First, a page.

[Opinion] Students should not be punished for speaking their minds on social media


Madison Lenard

Students should not be punished for vocalizing their thoughts and ideas. Outside of school, students should be entitled to their own thoughts.

Recently, the important issue of students’ freedom of speech and their First Amendment rights has resurfaced as the U.S. Supreme Court is currently hearing the case of Mahanoy Area School District v. B.L.

At the center of the debate is whether using online profanity off-campus is a punishable offense. This critical case began four years ago when a high school student, after not making her school’s varsity cheerleading team, used profanity against her school on social media over the weekend while at a convenience store.

This is especially relevant today because online posting is one of the primary methods students have used to communicate during the COVID-19 pandemic. In the last year, students have been forced to stay home with very little social interaction and outlets, creating a difficult and emotionally trying environment for teenagers. High schoolers are stressed and social media gives them an outlet to vent their emotions when things aren’t going their way. Therefore, public schools should not be allowed to punish students for speech that occurs off-campus as it violates a student’s freedom of speech.

Given that most kids use social media as a way to express themselves today, especially during the pandemic, this is a highly important case that could impact the rights of about 50 million public school students in the United States.

Penalizing students for expressing their emotions on social media will only make teenagers angrier and feel more distanced from their schools. Teenagers need outlets such as physical activity and socialization in order to thrive. A lot of that has been taken away from kids this year; this has had a massive effect on high schooler’s mental health. There has also been a major disconnect between students and their schools as most kids have been learning remotely during the pandemic.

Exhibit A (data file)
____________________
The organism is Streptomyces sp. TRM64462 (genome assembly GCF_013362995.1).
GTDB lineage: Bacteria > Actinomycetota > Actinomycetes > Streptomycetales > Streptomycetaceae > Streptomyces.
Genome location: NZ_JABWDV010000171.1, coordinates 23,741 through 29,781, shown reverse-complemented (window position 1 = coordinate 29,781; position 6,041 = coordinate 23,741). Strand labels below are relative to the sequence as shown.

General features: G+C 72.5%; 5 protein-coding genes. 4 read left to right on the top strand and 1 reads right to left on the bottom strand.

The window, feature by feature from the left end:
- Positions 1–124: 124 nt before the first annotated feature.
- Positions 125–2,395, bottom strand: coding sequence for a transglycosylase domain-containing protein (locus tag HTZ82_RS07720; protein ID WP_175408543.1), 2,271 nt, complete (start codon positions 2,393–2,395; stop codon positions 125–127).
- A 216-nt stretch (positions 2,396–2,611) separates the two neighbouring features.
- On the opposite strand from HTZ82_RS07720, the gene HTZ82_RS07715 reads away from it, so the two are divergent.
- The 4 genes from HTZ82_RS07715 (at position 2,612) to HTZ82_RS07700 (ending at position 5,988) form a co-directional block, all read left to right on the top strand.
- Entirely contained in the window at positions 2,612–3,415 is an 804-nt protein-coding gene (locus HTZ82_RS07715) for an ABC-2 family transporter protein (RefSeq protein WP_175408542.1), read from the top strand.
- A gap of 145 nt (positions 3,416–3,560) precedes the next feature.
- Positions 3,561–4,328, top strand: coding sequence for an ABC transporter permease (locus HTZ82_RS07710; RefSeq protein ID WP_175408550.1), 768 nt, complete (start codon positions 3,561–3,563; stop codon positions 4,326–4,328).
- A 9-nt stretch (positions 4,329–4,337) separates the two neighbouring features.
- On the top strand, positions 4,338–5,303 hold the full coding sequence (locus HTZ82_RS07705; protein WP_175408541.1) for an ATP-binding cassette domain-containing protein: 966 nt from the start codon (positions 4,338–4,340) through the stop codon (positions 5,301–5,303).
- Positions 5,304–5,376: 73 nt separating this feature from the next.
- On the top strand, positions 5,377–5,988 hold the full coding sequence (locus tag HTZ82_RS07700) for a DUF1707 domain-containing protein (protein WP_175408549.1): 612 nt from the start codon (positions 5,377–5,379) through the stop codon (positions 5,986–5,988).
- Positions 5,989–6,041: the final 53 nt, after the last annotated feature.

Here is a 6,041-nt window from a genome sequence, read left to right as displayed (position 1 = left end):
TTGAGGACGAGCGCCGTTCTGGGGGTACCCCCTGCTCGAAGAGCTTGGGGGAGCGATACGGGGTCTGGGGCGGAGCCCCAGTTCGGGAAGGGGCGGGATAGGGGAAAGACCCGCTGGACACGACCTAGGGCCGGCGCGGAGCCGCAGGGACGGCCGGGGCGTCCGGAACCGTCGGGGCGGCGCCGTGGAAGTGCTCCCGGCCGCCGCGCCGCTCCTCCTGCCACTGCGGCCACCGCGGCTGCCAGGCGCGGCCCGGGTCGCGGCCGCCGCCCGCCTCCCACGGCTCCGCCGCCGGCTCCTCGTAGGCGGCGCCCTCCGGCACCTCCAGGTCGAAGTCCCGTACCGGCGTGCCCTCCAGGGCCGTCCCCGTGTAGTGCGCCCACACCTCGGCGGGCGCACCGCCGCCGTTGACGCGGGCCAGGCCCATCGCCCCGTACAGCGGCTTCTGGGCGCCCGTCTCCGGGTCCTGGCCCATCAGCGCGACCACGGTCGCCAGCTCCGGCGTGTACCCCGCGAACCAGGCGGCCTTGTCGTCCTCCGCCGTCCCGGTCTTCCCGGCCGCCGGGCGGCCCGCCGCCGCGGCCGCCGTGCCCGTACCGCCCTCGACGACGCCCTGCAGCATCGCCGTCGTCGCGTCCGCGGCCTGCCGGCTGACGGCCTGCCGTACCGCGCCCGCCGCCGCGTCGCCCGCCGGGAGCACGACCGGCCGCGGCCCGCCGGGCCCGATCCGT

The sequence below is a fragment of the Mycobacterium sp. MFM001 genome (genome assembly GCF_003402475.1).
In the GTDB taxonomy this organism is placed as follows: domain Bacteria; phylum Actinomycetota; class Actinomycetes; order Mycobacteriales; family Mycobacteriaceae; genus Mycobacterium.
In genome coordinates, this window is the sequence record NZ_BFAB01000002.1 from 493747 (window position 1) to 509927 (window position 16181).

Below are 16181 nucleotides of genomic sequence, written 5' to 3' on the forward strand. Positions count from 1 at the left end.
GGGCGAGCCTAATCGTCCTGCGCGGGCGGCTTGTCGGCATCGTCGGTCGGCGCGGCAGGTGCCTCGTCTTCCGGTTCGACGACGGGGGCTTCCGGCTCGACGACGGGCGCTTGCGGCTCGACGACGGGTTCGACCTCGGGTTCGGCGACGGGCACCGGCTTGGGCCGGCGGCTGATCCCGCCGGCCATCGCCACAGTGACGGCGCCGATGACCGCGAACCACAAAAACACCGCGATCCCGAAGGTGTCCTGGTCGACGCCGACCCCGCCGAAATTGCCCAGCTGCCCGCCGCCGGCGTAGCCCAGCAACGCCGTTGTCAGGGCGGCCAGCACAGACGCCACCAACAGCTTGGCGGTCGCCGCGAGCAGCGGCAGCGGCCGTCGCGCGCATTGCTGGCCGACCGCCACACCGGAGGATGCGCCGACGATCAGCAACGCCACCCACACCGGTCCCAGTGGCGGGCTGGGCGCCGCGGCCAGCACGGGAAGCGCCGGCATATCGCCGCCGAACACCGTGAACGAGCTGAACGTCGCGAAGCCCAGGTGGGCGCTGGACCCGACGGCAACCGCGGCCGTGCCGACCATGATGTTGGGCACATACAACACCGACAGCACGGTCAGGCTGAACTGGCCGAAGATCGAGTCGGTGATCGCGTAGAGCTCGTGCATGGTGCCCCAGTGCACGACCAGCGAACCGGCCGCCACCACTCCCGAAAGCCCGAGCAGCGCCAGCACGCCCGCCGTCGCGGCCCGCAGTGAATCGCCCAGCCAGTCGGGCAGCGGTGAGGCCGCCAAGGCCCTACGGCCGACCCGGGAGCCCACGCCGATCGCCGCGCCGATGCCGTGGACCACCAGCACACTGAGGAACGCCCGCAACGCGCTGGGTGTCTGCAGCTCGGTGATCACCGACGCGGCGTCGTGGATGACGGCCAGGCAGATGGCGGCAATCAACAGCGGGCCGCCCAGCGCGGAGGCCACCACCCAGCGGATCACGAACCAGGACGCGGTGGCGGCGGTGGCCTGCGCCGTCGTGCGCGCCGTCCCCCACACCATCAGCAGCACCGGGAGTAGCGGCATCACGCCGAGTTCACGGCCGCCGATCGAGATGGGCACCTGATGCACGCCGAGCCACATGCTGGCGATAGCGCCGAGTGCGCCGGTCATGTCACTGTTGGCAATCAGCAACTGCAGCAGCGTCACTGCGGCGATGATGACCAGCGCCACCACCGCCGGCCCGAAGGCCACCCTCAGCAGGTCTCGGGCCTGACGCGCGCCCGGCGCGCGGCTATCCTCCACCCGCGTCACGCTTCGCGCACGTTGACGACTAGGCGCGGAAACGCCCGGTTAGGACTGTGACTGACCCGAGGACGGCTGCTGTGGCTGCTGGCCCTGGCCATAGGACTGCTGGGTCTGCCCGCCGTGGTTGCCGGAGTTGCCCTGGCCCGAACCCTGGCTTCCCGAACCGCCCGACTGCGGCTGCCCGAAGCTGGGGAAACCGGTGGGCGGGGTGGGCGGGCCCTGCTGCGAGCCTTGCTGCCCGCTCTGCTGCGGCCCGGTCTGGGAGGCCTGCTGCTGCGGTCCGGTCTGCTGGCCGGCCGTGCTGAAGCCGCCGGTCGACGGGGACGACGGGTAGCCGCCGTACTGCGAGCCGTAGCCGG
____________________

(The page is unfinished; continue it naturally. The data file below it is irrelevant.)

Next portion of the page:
In 2017, Brandi Levy, a then-freshman from Mahanoy Area High School in Mahanoy City, Pennsylvania, wrote a social media post on Snapchat during the weekend while at a convenience store. In her post, Levy featured a picture of herself making an obscene hand gesture and using profanity to voice her anger about not making the cheerleading squad. Even though Levy made the post off-campus, her school suspended her from the cheerleading team for a year, raising the issue of student freedom of speech off school grounds.

Levy filed a lawsuit, claiming her freedom of speech had been violated and the American Civil Liberties Union took her case to court. The case has garnered national attention for being the most crucial student speech case since Tinker v. Des Moines Independent Community School District in 1969, in which the Supreme Court ruled in favor of First Amendment free speech rights at school after a group of students in Iowa were suspended for donning black armbands to school in protest of the Vietnam War. The court ruled 7-2 that students have freedom of speech at school unless it was determined that it would cause mass disorder. In Levy’s case, there wasn’t any disruption caused at her school as a result of her post.

A ruling in the Mahanoy Area School District v. B.L.case is expected by the end of June.

Some people may argue that students shouldn’t be able to say whatever they want on social media regardless of whether they’re on campus or not. But if a student’s freedom of speech isn’t causing harm to anyone or inciting any school disruption, they should be allowed the freedom to express themselves over life’s disappointments without worrying about major ramifications.